This is some of Mark Waid’s best writing work, on a book that is always well written. And penciler Chris Samnee takes a break this issue, leaving the talented Javier Rodriguez to share storyteller duties in the artist’s seat. I brag and glow about Daredevil every month because it’s that good. And I’ve been a Daredevil fan for years, even during the dark and hateful Bendis and Maleev years. It is always a must-read, and the first title I read in my pile. Every month. Good, good stuff all the time. And when comics are at $3.99 an issue, quality is what you want.
I stumbled across this one thanks to my editor, being the fine enabler that she is. *grin* Dynamite is an up-and-coming comic publisher who is printing critically-acclaimed stuff like Green Hornet, Six Million Dollar Man, and Battlestar Galactica series, both old and contemporary. So you can take your pick with whichever version of BSG you like.
This month, Dynamite released a third BSG title that is just absolutely freaking brilliant, and if you’re a steampunk fan like me, it’ll make you happy. Steampunk Battlestar Galactica: 1880 follows the crew of the Aethership Galactica in their struggle against Professor Baltar and his Cylonic warriors, clockwork robots loyal only to him.
In this beginning of a four-issue steampunk tale, the twelve colonies have just ended a war with the Ovoid race, using Baltar’s clockwork Cylonics to defeat them. But Professor Baltar had higher aspirations. He didn’t want to just save humanity — he wanted to rule it. Following an argument with Archduke Adama, Baltar takes his Babbage computer, Lu-C-Fer, and leaves Adama and the others behind, never to be seen again. At least until he turned his Cylonics on Caprica …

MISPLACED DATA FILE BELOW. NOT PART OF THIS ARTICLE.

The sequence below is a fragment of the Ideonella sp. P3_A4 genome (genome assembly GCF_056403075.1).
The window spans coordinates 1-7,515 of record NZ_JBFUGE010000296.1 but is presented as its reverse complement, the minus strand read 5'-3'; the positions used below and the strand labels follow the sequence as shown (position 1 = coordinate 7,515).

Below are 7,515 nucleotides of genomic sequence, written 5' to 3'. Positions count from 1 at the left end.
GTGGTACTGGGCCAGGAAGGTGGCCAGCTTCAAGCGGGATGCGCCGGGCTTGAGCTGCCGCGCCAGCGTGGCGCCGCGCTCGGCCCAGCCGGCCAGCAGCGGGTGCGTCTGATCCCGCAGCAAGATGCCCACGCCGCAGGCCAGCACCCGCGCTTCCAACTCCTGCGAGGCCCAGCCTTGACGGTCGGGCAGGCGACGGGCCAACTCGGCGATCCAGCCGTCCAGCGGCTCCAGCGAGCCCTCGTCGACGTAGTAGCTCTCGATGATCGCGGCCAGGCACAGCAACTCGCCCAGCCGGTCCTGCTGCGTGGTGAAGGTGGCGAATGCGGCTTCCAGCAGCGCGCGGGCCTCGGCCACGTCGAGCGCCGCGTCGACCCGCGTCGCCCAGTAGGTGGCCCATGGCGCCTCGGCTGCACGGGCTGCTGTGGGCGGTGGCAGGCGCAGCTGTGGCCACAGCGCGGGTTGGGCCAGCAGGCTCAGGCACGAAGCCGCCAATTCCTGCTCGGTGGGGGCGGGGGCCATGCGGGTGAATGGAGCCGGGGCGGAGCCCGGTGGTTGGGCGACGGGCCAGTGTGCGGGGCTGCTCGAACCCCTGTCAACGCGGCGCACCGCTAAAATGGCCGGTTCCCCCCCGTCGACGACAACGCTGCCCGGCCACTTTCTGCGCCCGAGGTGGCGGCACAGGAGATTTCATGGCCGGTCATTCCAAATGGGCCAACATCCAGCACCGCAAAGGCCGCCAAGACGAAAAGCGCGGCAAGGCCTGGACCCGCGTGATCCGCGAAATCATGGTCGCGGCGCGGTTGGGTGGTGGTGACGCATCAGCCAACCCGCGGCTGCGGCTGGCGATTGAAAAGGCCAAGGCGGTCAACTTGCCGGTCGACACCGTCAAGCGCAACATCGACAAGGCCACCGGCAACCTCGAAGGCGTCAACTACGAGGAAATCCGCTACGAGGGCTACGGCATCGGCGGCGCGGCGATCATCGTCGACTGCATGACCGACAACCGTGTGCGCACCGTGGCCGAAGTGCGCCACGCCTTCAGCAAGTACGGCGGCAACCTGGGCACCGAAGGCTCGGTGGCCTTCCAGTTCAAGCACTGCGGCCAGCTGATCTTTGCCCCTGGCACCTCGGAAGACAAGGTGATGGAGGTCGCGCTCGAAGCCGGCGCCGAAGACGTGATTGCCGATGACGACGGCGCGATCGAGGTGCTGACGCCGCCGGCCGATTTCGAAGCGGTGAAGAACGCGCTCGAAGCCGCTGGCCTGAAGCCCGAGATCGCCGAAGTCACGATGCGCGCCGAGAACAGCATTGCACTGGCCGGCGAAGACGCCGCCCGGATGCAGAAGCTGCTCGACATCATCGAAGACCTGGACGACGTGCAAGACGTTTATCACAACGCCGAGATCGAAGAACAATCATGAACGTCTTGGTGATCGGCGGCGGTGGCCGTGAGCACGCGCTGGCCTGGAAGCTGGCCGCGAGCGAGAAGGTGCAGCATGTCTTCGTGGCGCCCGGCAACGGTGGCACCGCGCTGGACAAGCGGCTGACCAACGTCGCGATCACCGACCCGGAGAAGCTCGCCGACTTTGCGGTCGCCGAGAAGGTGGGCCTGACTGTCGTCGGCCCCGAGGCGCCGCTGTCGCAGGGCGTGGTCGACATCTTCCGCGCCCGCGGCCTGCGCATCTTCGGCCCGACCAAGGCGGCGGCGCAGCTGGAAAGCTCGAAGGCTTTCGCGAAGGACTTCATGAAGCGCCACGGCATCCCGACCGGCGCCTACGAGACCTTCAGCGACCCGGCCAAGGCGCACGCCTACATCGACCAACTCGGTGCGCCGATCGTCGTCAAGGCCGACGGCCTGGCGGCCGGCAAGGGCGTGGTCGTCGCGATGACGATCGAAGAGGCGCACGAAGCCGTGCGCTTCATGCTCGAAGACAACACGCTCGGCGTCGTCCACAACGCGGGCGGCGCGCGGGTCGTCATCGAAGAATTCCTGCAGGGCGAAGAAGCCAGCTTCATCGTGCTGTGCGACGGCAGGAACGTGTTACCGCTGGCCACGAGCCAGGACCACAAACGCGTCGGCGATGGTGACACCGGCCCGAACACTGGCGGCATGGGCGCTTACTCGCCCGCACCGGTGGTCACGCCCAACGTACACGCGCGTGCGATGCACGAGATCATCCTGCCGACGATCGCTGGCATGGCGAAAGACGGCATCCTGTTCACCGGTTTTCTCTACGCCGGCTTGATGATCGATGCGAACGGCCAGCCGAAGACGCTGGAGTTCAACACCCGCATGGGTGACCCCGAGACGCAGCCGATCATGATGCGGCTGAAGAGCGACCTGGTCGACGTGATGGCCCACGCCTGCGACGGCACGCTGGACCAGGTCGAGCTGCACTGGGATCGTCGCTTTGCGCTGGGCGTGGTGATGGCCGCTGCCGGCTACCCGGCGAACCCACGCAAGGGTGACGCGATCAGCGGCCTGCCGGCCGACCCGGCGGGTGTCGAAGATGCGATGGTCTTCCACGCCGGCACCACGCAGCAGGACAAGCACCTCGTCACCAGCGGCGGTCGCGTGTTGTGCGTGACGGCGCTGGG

I won’t say anymore because the rest has to be seen to be believed. Writer Tony Lee, who co-wrote the fantastic Star Trek: The Next Generation/Doctor Who crossover, gives everybody a swashbuckle-y, steampunk twist and it’s beautiful and grin-worthy and just downright fun. And this was the first time I’ve had the privilege of seeing the artistic team of Aneke and Alex Starling, but the pencils were crisp, the colors vibrant, and best of all, you knew who was who on the page. And kudos to them for maintaining the steampunk look throughout.
I learned a long time ago from Joss Whedon that you can turn any word into an adjective by adding “-y,” so I stand by “swashbuckle-y.”
Minor spoilers ahead.
My only dislike, and it really isn’t a dislike per se … to be honest I don’t know what it is beyond maybe a tongue-in-cheek thing. Anyway, there’s a scene involving steampunk Starbuck that is very reminiscent of a scene in Star Wars Episode IV, where Han and his new passengers go to board the Falcon and Luke gives Han some lip about the spaceworthiness of his ship, then Jabba comes out … remember that one? I can’t tell if it’s an homage or a rip off. It’s a fun scene, don’t get me wrong, but I felt like the whole thing just took too long.
I was glad to have found this book because I would have kicked myself if I hadn’t. Steampunk fans and Battlestar Galactica fans rejoice. We just got a geek-filled Reese’s cup and it all tastes good.
And that is Four-Color Bullet for this week. Email and comments if you have opinions on my adding “-y” to words, or anything else you want to discuss. Have you seen that cray-cray Spider-Woman variant cover yet? You haven’t?! I wrote a whole editorial on it. Go read it and tell me how curmudgeonly I am.
It’s a good time to be a comics fan. See ya next week. Go Vols!
Michael Brown is a comics nerd and a father who lives in small town Tennessee. When he’s not making his players mad in his “Shadowrun” RPG or experimenting with new and inventive uses of duct tape on his children, you can find him checking out the latest comics and movies for SCIFI.radio!